imperatives that must be heeded if one hopes to prevent these new forces from
breeding chaos. He retreats into long-established views of power politics among
sovereign states.

Consider his discussion of globalization. He has little to say about how to
deal with "the mismatch between the world's political and economic systems." He
notes that "politics divide the world into national units" and understands that
for the sake of economic growth political leaders "cannot survive as advocates
of near permanent austerity." But he does not stress the fact that globalization
in its present form is an American construction whose economic and cultural
manifestations are largely American, and that they therefore expose the United
States to formidable resentments that it is in the nation's interest to deflect.
And precisely because he is not among those who see globalization as a force for
individual emancipation, political accommodation, democracy, and peace, he needs
to tell us how the disruptions it entails will be handled in a world in which a
few rich individuals can destroy currencies, excessive or ill-considered loans
can destroy economies, and the loss or erosion of states' sovereignty makes it
more difficult for them to prevent or handle crises. One way to address such
instability would be to have effective global institutions--the World Trade
Organization is a beginning--that can regulate and define norms for world trade,
provide "firebreaks" for the international financial system, and impose a
modicum of discipline on short-term or speculative investments. In the old order
before 1914, the need for international institutions capable of managing the
world economy was not an issue. Kissinger sees the problem but cannot adequately
face the solution: better agencies for global governance now that governance can
be left neither to a hegemon that is part of the problem nor to the anarchy of
shrinking states.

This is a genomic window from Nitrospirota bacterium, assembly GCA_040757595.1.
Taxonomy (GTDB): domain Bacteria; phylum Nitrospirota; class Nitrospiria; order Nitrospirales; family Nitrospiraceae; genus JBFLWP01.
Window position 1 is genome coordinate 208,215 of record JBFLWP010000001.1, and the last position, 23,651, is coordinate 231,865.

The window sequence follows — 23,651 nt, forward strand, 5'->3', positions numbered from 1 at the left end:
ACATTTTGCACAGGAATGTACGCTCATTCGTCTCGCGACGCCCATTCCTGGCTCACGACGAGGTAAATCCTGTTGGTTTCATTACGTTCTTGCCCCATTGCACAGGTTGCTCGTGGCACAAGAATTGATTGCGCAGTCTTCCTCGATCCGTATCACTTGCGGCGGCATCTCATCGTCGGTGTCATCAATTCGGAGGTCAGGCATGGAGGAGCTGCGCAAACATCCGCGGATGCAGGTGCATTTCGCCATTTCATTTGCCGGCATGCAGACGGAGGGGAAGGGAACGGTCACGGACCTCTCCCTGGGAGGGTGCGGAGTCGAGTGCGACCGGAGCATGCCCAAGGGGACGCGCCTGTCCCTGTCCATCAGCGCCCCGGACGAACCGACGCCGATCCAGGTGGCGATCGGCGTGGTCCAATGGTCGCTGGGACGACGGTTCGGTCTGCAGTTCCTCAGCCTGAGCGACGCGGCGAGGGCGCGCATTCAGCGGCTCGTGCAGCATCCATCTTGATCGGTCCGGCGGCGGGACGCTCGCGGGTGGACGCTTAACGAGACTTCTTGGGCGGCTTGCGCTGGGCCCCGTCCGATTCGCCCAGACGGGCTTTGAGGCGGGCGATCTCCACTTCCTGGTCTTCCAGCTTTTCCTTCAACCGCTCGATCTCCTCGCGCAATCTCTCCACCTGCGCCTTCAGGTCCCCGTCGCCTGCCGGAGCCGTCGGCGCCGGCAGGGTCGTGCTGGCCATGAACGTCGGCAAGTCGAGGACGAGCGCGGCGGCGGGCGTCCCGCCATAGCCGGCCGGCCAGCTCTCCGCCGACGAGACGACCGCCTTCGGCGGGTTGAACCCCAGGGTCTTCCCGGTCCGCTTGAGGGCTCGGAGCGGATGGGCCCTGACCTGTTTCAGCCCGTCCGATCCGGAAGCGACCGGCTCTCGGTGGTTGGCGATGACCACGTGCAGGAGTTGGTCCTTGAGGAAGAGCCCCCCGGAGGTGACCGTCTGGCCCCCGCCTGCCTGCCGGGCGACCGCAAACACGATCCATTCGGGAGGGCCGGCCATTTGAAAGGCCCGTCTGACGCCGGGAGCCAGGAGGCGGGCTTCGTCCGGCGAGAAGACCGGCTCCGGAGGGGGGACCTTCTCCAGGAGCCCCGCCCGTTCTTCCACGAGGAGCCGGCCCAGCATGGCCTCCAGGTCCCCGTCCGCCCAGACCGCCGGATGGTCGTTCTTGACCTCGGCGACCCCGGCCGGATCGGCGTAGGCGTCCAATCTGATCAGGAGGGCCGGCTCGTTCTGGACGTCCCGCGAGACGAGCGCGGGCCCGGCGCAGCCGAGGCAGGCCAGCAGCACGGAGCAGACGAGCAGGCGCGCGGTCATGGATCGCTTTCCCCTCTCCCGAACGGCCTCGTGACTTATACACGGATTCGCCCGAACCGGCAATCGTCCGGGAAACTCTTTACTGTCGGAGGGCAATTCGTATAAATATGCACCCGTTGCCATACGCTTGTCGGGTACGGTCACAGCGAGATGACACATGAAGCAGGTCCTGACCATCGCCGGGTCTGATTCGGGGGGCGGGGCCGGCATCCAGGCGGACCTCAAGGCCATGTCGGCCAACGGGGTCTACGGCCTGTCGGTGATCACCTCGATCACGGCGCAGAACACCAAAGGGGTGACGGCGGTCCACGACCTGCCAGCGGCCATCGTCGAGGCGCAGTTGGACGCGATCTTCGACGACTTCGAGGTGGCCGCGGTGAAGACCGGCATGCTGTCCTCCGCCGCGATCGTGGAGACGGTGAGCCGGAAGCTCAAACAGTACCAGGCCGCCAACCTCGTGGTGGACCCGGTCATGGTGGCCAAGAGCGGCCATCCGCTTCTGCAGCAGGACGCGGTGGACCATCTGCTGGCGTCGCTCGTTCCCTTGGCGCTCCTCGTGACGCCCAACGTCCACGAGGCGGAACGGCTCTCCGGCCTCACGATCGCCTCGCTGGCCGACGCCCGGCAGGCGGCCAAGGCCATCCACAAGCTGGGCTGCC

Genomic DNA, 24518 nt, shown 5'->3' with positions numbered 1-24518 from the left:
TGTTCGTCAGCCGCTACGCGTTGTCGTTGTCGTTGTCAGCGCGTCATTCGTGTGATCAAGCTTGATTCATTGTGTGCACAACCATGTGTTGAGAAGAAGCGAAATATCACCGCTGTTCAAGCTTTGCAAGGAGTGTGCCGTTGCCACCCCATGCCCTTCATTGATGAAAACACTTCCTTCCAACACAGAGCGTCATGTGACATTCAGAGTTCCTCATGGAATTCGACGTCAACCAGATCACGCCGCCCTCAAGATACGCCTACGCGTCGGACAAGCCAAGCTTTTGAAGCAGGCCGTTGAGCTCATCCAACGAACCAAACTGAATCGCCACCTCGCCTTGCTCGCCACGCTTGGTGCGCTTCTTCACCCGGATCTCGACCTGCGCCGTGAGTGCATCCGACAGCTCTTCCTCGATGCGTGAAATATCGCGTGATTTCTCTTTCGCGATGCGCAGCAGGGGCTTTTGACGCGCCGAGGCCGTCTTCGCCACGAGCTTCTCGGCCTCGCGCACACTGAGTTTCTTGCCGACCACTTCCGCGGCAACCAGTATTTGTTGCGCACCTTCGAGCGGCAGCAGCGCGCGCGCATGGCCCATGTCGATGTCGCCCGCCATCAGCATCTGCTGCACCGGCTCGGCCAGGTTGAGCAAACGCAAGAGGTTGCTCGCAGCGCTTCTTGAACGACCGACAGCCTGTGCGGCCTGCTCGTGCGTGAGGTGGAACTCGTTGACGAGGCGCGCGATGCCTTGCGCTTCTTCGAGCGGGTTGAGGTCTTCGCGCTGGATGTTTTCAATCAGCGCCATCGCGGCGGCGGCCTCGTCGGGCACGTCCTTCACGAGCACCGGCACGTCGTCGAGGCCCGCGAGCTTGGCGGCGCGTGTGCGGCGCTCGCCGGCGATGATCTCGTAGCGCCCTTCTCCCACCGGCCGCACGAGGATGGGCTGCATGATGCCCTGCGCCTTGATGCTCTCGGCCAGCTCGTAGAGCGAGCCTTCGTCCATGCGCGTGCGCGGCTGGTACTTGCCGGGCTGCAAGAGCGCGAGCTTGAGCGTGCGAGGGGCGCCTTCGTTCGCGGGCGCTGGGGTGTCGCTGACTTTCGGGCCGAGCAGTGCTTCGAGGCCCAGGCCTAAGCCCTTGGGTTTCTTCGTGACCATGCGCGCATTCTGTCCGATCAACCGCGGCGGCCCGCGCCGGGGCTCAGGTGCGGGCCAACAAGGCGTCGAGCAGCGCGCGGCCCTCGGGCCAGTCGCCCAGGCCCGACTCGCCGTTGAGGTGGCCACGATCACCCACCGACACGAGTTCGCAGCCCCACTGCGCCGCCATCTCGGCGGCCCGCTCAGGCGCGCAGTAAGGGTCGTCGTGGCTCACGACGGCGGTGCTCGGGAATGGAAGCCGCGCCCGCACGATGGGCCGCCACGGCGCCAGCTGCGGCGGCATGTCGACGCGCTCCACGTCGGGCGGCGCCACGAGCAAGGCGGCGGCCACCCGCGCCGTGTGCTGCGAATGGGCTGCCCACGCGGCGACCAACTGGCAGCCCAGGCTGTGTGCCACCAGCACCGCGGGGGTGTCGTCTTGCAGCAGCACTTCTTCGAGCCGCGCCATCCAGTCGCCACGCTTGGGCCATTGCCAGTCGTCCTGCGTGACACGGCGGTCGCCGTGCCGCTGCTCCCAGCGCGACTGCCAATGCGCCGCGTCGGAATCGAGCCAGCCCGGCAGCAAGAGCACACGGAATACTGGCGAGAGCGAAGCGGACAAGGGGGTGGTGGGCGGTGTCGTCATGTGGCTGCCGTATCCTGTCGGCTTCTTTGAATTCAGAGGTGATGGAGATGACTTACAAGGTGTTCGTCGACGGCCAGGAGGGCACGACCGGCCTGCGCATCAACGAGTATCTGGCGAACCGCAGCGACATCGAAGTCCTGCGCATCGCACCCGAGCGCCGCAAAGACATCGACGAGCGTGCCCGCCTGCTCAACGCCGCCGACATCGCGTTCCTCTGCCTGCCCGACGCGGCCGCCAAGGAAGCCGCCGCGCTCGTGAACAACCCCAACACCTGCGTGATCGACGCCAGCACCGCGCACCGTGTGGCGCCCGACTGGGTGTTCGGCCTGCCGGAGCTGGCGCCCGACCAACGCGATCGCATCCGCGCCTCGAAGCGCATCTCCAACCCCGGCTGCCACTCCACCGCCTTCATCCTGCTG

Kissinger is wise enough to recognize that "two world wars and the
insufficient scale of the European nation-state in the face of global challenges
have made the nineteenth-century balance of power irrelevant" in Europe, but he
fails to underline the originality of the European Union and acknowledge its
pioneering qualities: All he sees is a complicated process that excludes the
United States from European decision making. The members of the European Union
have understood that the EU supplements their power, strengthens their influence,
and allows them to recover at the union level much of what they have lost at the
national one. The United States has lost far less sovereignty than most other
states, and it is wealthier and mightier than all others. Nevertheless, it can't
control the global economy by itself. It needs strong institutions both to help
it try to do so and to avoid becoming the single target of all the world's
discontents. Yet Kissinger has never shown much sympathy for international
institutions, which he finds either incompetent or too resistant to American
pre-eminence. (It's worth remembering that Morgenthau, a realist, thought that
the predicament of a nuclear world would require a world government.)

Beyond economic globalization, there is political globalization, which
involves a widespread movement for human rights. Here Kissinger's attitude is a
mix of skepticism and hostility. It is not the idea of human rights that
Kissinger denigrates--he expresses his support for it many times--but it is the
attempt to go beyond the mere aspiration that turns him into a defender of the
Westphalian principles of sovereignty and nonintervention. (The Peace of
Westphalia, recall, ended the Thirty Years' War in 1648 and led to the rise of
the system of nation-states.) In one of his many striking insights, Kissinger
points out that by removing religious issues from the subjects of contention and
"carnage" in world affairs, the Westphalian principle of noninterference in the
domestic affairs of other states was "the human rights slogan of the day."
Westphalia, he states correctly, "dealt with the problem of peace and left
justice to the domestic institutions." But the twentieth-century horrors that
resulted from the practices of totalitarian regimes and from the clashes of
ethnic groups within states have led to a demand for new principles that justify
collective interference to protect people from murderous enterprises such as
"ethnic cleansing" and genocide. This is a major aspect of the erosion of the
border between what is inside and what is outside the state, and between domestic
and foreign policy. It is not true, as Kissinger asserts, that contemporary human
rights activists believe that "peace flows automatically from justice." They know
that protecting human rights abroad leads to turmoil, just as the exercise of
collective security against interstate aggression breeds violence. But they also
know that the gravest violations of rights require, in Kissinger's words, "some